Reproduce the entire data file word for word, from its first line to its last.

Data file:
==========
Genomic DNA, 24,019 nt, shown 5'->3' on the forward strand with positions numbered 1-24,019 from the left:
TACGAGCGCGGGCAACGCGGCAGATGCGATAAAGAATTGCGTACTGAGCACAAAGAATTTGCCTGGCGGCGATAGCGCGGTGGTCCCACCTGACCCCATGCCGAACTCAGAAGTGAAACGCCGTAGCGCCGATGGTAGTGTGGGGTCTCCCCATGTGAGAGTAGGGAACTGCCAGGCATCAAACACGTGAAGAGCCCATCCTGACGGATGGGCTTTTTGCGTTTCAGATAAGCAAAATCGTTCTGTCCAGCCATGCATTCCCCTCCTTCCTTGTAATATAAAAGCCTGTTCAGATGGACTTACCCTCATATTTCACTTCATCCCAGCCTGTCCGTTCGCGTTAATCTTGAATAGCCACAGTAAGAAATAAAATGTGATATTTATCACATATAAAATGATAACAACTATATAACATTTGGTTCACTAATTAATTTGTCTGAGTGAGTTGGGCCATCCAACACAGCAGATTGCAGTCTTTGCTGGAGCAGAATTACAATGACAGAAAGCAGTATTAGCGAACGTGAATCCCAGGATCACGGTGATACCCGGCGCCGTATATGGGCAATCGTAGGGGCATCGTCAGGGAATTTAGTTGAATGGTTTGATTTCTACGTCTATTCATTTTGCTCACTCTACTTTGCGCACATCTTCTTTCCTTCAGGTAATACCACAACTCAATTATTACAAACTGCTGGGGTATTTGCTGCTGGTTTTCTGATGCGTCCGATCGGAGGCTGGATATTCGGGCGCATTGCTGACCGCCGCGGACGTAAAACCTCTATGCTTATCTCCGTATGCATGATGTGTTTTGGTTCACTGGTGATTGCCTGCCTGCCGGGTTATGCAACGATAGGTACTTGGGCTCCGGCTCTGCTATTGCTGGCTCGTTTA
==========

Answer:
Genomic DNA, 24,019 nt, shown 5'->3' on the forward strand with positions numbered 1-24,019 from the left:
TACGAGCGCGGGCAACGCGGCAGATGCGATAAAGAATTGCGTACTGAGCACAAAGAATTTGCCTGGCGGCGATAGCGCGGTGGTCCCACCTGACCCCATGCCGAACTCAGAAGTGAAACGCCGTAGCGCCGATGGTAGTGTGGGGTCTCCCCATGTGAGAGTAGGGAACTGCCAGGCATCAAACACGTGAAGAGCCCATCCTGACGGATGGGCTTTTTGCGTTTCAGATAAGCAAAATCGTTCTGTCCAGCCATGCATTCCCCTCCTTCCTTGTAATATAAAAGCCTGTTCAGATGGACTTACCCTCATATTTCACTTCATCCCAGCCTGTCCGTTCGCGTTAATCTTGAATAGCCACAGTAAGAAATAAAATGTGATATTTATCACATATAAAATGATAACAACTATATAACATTTGGTTCACTAATTAATTTGTCTGAGTGAGTTGGGCCATCCAACACAGCAGATTGCAGTCTTTGCTGGAGCAGAATTACAATGACAGAAAGCAGTATTAGCGAACGTGAATCCCAGGATCACGGTGATACCCGGCGCCGTATATGGGCAATCGTAGGGGCATCGTCAGGGAATTTAGTTGAATGGTTTGATTTCTACGTCTATTCATTTTGCTCACTCTACTTTGCGCACATCTTCTTTCCTTCAGGTAATACCACAACTCAATTATTACAAACTGCTGGGGTATTTGCTGCTGGTTTTCTGATGCGTCCGATCGGAGGCTGGATATTCGGGCGCATTGCTGACCGCCGCGGACGTAAAACCTCTATGCTTATCTCCGTATGCATGATGTGTTTTGGTTCACTGGTGATTGCCTGCCTGCCGGGTTATGCAACGATAGGTACTTGGGCTCCGGCTCTGCTATTGCTGGCTCGTTTA